Public Safety Minister Vic Toews refused to comment on a national security matter, but did say: "I'm not aware of why those individuals left Canada."

Lt.-Col. Kay Kuhlen, defence attaché for the German Embassy and head of the Ottawa Service Attachés Association, an organization that helps military diplomats, said he was advised in September that Fedorchatenko was leaving. His farewell event was Nov. 10. He also said he is "surprised" by the reports of spying.

Russian diplomatic staff usually do two- or three-year postings at the embassy before returning home or going on to a posting in another country.

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Delisle, 40, was arrested in the Halifax area last weekend. He faces two charges under the Security of Information Act that deal with communicating information that could harm Canada's interests, according to court documents.

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Canadian naval officer and Halifax native Jeffrey Paul Delisle, seen in this 1990 high school yearbook photo, is accused of passing defence secrets to the Russians. (CBC)

'Everybody' in embassies collects information

Doug Thomas, a former defence official who now represents a Russian military equipment exporter in Canada, said the vast majority of diplomats collect information, while a small number may pick it up "through alternative means." Thomas doesn't believe anyone at the Russian Embassy, with whom he's worked since 2006, is involved in spying.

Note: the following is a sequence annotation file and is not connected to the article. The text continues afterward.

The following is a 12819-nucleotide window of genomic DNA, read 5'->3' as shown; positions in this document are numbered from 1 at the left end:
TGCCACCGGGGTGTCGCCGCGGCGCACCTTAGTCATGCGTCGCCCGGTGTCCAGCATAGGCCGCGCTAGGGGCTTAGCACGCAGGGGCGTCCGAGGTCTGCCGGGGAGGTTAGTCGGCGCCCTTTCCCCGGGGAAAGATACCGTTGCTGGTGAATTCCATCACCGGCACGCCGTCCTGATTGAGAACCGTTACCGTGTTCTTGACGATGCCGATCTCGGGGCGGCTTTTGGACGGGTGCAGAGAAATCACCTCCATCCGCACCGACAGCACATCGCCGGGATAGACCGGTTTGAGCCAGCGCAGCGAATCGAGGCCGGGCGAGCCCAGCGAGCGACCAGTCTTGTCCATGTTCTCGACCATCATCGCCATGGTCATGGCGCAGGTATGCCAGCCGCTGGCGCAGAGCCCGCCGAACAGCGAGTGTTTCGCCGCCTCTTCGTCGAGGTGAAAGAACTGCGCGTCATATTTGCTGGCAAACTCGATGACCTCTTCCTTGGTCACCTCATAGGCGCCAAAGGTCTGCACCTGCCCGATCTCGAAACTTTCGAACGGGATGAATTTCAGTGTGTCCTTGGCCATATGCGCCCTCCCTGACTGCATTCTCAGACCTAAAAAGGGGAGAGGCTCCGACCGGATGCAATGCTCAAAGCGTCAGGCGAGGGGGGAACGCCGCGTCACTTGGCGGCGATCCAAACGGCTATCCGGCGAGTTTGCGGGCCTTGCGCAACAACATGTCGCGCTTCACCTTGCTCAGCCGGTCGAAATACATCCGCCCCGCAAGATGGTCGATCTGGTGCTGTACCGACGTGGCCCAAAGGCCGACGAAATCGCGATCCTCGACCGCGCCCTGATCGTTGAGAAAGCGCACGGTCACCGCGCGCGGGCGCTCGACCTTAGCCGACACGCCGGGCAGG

"If you were going to run one of these operations, the last thing, personally, I’d think you’d want to do is run it out of the Russian Embassy on Charlotte Street in downtown Ottawa. You’d want to run it remotely," he said.

But the Russians "are among the world’s biggest spies," said Wesley Wark, an expert on security and intelligence at the University of Ottawa. "Spying is just in the DNA of the Russian state."

Wark said the Russians are known to be aggressive, flooding their diplomatic missions with intelligence personnel posing as diplomatic personnel. He said the country, if it uses spying effectively, could close research and development gaps. They may also want access to Canadian communications with the U.S. and the U.K. or other allies.